The beautiful, acoustic guitar-led “Epistle” closes Peninsula off with stirring, elegant finesse. She sings of “the flow of the river” – a constant rush, an endless cycle – and with that, ends Jealous of the Birds’ latest journey: One that delves, as she herself asserts, into the self and the world around us. “I know wherever we go, there’ll be joy and flow of the river,” she sings. It’s a heartwarming conclusion built off acceptance, appreciation, self-awareness, and self-knowing. Naomi Hamilton (or whoever’s singing here) is not the same spirit we were introduced to on “Young Neanderthal”; she has come away from this musical adventure with a fresh perspective and renewed resolve. It’s a lesson we can all glean from Peninsula, be it in bits and bobs or through the full swing from start to finish.
Experience the full record via our exclusive stream, and peek inside Jealous of the Birds’ Peninsula with Atwood Magazine as Naomi Hamilton goes track-by-track through the music and lyrics of her sophomore album!
Stream: ‘Peninsula’ – Jealous of the Birds
:: Inside Peninsula ::
‘Young Neanderthal’ is about relinquishing all the expectations placed on you and letting go of a certain naivete. There’s a kind of chutzpah and grit to that which made sense to blast the record open with.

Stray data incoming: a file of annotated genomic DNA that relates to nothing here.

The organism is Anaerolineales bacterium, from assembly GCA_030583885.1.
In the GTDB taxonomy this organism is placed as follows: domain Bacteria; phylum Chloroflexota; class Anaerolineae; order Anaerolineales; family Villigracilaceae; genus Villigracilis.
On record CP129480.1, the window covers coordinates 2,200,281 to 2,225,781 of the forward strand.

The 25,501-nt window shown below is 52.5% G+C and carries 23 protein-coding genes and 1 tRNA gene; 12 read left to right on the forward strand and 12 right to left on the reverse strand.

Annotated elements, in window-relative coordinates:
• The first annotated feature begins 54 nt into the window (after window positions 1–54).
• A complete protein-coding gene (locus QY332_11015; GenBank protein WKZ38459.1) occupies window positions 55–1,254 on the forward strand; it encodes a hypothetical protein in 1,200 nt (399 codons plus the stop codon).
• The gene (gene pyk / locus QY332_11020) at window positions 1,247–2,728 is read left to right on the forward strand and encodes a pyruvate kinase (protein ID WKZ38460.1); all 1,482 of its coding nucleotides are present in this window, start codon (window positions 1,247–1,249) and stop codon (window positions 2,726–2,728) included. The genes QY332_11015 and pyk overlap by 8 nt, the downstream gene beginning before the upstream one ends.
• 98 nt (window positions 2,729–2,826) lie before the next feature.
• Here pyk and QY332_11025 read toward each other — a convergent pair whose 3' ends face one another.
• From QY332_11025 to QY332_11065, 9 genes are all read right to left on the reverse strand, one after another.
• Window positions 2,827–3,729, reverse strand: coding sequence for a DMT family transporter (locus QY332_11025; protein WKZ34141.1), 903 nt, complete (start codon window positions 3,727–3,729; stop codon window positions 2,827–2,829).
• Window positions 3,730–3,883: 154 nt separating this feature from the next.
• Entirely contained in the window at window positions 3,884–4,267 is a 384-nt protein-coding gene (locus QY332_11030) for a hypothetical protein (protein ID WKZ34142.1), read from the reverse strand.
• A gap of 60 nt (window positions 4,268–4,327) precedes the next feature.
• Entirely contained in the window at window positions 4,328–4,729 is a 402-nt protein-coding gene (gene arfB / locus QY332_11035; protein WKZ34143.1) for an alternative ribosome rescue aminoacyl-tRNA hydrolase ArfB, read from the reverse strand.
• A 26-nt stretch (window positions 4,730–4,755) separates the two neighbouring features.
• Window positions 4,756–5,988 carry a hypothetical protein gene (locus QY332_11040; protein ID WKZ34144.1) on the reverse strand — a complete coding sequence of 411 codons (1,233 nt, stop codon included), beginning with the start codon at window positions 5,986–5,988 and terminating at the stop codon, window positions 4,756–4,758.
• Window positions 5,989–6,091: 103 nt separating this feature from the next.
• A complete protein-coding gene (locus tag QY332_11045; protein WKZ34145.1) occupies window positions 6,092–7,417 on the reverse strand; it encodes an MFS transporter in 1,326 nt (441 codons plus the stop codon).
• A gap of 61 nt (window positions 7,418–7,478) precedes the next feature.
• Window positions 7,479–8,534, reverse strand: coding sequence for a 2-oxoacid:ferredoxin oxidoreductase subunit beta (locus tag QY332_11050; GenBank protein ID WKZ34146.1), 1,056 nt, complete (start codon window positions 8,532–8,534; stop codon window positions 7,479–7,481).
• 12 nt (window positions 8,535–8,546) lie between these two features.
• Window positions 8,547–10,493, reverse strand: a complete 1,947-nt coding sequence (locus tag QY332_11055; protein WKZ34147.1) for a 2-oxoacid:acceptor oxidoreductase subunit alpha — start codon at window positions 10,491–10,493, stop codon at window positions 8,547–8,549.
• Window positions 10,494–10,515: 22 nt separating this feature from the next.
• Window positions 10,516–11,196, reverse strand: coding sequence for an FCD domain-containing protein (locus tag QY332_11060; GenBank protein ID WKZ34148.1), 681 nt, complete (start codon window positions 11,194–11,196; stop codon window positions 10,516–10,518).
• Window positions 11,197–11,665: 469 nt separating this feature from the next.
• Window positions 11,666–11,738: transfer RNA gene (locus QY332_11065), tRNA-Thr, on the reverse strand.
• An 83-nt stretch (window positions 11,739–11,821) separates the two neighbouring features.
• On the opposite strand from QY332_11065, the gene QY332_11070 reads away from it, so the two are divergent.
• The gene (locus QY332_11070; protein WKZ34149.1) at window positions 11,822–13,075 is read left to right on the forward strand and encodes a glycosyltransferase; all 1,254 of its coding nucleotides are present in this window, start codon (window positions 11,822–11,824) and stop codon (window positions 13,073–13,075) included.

‘Something Holy’ was written on a trip I took to Lisbon, Portugal after a burnout. My perception of things had become pretty stale and so the song articulates grappling with one’s artistic practice, trying to see the innate sanctity of simple images in all their concreteness. The particularity of things and the sheer marvel that they even exist is very grounding to me. Being present and paying attention to all of that brought me back around.
‘Shiloh Chandra’ explores taking on another persona and diving into a different kind of mythology. I wanted the song to chronicle the life of a travelling adventurer and set it to a groove, and so it’s intended to be this celebration of their journey through the wider world.
This is one of the darker songs on the record where all the speaker’s mental detritus — their doubts, fears, insecurities — get whirred up in a pulsing wall of sound. It’s this idea of wrestling with your sense of self — your gender, your upbringing, your experiences and circumstances — and trying to align it with everything that’s going on externally.